THURSDAY, FEBRUARY 6, 2020 --
How badly did Scott and Zelda want out of Shanghai last week? They booked United Airlines, which until the Coronavirus was running daily nonstops to Newark and three other hubs.
After years of indifferent, sometimes awful and sometimes abusive service, Scott and Zelda* hate flying United between China and the United States. They and their two kids usually fly Cathay Pacific from Shanghai to Hong Kong, then connect and fly back to New York.
Not this time.
"I would rather change planes than book United any time," Zelda, an American, told me as she sat at my dining room table on Tuesday sipping tea. "But we thought less airport time, less travel time. Let's grab the first direct flight we can and get out of here."
Scott, her husband, a Chinese national, shook his head as he sipped from a water bottle he brought himself. "It's panic. You don't know what is true. You just want out."
When the last flight out is United, so be it. Out is safe. Away from China. Away from their Shanghai flat. Away from the Coronavirus. Back home to New York, where Zelda grew up, where Scott is now comfortable and where their adolescent children want to call home.
Let me explain. I've known New York-born Zelda since she was a child. She went to China to teach English and met Scott, a Chinese-born entrepreneur. They've been together for two decades. They and their kids are bicultural, with homes in Shanghai and New York. I've visited them in Shanghai, met Scott's parents when they visited New York. Before they became frequent China flyers, I helped Zelda's parents plan their first trips to Shanghai. It's an amazing 21st-century tale of an unlikely extended transpacific family that met by chance, bonded by marriage and now have deep roots in both societies.
Then came the Coronavirus, fast and hard and confusing, and the world turned upside down.
Scott and Zelda first heard about the virus in late December. "People were talking about SARS coming back," Scott said. The talk on social media--nothing official, of course--was about "some kind of disease in Wuhan and people blocking off markets," Zelda added.
In early January, official Chinese government sources like CCTV were branding as liars the doctors who first alerted the world to the Coronavirus in Wuhan, a city of about 11 million in Hubei Province. (Sadly, 34-year-old Doctor Li Wenliang, one of the whistleblowers, died today from the disease.)
Despite the Chinese government's best efforts to suppress information, Scott says "the news started to get out." Still, he explained, it was hard to understand. "It's flu season anyway in China. One or two out of every ten friends would be feeling sick, coughing anyway."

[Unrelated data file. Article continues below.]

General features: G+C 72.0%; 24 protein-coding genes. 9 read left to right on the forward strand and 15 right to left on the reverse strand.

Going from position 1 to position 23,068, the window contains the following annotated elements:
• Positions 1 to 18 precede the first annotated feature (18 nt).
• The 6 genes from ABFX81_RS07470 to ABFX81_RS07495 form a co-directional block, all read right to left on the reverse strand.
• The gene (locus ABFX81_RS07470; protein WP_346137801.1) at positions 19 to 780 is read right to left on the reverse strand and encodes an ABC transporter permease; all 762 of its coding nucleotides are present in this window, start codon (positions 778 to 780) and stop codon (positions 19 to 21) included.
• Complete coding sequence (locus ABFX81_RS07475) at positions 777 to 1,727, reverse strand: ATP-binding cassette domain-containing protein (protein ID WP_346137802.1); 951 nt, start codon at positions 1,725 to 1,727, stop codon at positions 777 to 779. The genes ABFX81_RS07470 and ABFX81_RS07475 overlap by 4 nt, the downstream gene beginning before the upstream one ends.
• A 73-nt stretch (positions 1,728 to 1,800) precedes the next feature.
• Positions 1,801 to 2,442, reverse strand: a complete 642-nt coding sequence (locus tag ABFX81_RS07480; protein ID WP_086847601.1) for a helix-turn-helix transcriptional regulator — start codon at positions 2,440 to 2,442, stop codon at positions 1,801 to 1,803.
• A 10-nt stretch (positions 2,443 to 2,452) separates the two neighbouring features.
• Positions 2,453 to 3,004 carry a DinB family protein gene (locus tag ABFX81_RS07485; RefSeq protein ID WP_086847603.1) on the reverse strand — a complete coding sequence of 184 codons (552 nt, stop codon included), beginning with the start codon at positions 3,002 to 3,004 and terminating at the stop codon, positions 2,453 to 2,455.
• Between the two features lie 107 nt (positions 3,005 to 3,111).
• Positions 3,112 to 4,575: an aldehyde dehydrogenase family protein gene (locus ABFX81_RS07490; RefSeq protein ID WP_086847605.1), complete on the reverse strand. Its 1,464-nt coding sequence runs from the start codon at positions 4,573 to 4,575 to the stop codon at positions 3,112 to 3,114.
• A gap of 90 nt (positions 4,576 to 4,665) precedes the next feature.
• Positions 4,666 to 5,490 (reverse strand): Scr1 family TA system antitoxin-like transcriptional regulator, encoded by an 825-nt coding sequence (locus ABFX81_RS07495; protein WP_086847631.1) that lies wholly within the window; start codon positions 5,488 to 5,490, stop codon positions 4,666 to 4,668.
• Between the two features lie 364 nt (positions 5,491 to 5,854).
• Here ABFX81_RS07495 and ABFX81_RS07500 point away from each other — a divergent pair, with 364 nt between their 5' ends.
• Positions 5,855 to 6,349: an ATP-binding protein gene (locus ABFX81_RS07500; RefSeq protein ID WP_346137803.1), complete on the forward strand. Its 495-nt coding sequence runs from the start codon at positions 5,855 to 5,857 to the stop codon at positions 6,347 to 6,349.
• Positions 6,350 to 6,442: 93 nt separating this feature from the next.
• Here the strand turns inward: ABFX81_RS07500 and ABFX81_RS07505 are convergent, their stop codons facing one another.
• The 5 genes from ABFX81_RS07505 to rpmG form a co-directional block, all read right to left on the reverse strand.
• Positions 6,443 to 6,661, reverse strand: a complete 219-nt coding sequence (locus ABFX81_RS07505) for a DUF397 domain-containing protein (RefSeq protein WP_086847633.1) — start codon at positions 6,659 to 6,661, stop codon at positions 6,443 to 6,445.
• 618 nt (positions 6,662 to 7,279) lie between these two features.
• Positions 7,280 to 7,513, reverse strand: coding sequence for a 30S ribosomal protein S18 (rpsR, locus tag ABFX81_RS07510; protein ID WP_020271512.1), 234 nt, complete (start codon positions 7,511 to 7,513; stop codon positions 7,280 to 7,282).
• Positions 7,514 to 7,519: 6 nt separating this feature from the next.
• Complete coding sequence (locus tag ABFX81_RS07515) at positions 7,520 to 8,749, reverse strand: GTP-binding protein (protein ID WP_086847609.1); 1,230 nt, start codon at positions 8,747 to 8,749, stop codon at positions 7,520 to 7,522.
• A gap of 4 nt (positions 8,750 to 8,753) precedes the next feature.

Then the "panic pictures" of "nurses screaming" started filtering out of Wuhan, more than 500 miles inland from Shanghai. And despite government assurances of normalcy and continued planning for a massive, communal Lunar New Year banquet in Wuhan, people all over the country worried.
"All of a sudden, everyone wanted to buy masks," Zelda said, scrolling through her iPhone and showing texts and photos swapped between friends on apps such as WeChat. "It makes you think they know something you don't. You don't know what's going on. You don't know the symptoms."
Scott nodded vigorously. "The only thing we knew for sure is that masks ran out, gloves ran out. You couldn't buy them. Hospitals were suddenly full."
Scott and Zelda's tales of the days before the Chinese government officially acknowledged the crisis are scary because they describe a society with no faith in government officials or their pronouncements. Average folks in China chat secretly, traffic in unverifiable rumors and smuggled photos and use private VPNs to scale the Great Chinese Firewall in order to scan international news sources.
"There were pictures of tanks on the street. But they were white, medical tanks," Scott said. "I saw the video. But you didn't know if that is true or when the pictures were taken." Zelda added: "And we saw people wearing hazmat suits."
The few days between mid-January and the Lunar New Year--China's biggest, busiest, most important cultural and travel period of the year--sounded like a blur. Trips to Scott's hometown, about 90 minutes from their Shanghai apartment. Continued government soft-pedaling of health problems. Appointment of what Scott called a "top hero of SARS" as government spokesman. Rumors of cars with Hubei license plates stopped on the roads leading to Shanghai.
By the time of China's annual, hours-long, televised New Year's Eve entertainment extravaganza, Scott and Zelda knew something was wrong. The government began broadcasting pictures of the gigantic prefab hospital erected in Wuhan and it permitted a brief medical alert at the beginning of the New Year's show. Yet they noted that none of the performers or the audience was wearing masks.